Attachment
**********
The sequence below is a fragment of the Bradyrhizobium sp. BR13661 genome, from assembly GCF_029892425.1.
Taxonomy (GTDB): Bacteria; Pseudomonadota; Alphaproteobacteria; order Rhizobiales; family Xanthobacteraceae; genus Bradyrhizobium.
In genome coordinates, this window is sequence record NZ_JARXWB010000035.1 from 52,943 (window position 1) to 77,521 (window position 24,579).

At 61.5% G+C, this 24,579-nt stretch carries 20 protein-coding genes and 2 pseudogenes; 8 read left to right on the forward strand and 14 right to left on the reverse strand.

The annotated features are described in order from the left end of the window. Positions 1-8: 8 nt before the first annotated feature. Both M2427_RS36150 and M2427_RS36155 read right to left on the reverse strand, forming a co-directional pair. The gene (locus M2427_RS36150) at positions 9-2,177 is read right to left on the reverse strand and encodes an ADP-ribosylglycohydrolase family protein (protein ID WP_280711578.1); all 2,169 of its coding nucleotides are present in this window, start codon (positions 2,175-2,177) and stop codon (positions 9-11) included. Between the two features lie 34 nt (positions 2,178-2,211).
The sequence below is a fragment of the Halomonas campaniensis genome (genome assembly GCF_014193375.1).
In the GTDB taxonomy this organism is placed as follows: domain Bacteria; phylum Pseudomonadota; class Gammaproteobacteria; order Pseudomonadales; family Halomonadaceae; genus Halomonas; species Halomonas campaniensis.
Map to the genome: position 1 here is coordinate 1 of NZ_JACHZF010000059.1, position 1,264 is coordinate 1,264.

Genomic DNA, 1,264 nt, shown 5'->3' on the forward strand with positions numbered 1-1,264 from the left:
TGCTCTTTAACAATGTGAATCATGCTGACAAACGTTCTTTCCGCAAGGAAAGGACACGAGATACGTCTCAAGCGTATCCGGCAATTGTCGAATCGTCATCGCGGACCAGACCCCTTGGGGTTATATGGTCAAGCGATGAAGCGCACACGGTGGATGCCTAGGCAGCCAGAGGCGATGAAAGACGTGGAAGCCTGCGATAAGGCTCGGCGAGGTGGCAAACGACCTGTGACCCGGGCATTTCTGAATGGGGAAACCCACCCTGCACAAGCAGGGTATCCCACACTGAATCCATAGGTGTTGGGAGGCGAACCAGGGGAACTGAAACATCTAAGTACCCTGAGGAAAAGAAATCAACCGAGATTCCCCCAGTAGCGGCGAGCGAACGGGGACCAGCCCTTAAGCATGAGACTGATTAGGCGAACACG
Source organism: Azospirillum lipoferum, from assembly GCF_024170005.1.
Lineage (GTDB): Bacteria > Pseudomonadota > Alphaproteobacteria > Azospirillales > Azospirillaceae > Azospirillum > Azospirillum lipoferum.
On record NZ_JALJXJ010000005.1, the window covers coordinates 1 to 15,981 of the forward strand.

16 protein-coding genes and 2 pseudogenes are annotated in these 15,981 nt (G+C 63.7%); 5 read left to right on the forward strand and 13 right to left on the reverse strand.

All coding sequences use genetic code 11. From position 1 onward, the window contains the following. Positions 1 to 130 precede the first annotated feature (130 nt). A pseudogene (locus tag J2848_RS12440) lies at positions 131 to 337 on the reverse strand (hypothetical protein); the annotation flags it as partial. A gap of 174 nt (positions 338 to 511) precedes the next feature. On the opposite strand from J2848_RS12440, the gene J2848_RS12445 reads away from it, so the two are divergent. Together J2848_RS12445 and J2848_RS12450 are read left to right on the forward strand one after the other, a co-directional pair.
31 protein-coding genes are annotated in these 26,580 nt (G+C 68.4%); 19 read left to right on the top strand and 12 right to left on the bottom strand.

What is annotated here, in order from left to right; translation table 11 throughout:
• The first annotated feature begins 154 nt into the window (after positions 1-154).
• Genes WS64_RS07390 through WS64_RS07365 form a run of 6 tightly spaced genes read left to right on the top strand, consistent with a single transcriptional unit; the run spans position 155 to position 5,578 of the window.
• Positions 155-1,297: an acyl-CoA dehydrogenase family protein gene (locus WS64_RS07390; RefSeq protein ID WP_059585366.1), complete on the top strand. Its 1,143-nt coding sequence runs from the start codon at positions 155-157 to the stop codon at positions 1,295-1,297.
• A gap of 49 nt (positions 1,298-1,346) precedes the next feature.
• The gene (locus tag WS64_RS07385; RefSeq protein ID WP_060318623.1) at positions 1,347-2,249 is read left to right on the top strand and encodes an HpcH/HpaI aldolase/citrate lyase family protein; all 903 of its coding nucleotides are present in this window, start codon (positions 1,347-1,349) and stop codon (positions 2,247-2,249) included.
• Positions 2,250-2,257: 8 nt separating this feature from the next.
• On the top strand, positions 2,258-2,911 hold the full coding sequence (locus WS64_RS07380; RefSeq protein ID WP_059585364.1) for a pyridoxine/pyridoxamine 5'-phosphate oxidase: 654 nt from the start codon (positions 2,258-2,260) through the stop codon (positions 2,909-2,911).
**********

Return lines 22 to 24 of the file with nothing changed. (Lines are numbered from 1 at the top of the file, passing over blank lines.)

• The gene (locus tag WS64_RS07385; RefSeq protein ID WP_060318623.1) at positions 1,347-2,249 is read left to right on the top strand and encodes an HpcH/HpaI aldolase/citrate lyase family protein; all 903 of its coding nucleotides are present in this window, start codon (positions 1,347-1,349) and stop codon (positions 2,247-2,249) included.
• Positions 2,250-2,257: 8 nt separating this feature from the next.
• On the top strand, positions 2,258-2,911 hold the full coding sequence (locus WS64_RS07380; RefSeq protein ID WP_059585364.1) for a pyridoxine/pyridoxamine 5'-phosphate oxidase: 654 nt from the start codon (positions 2,258-2,260) through the stop codon (positions 2,909-2,911).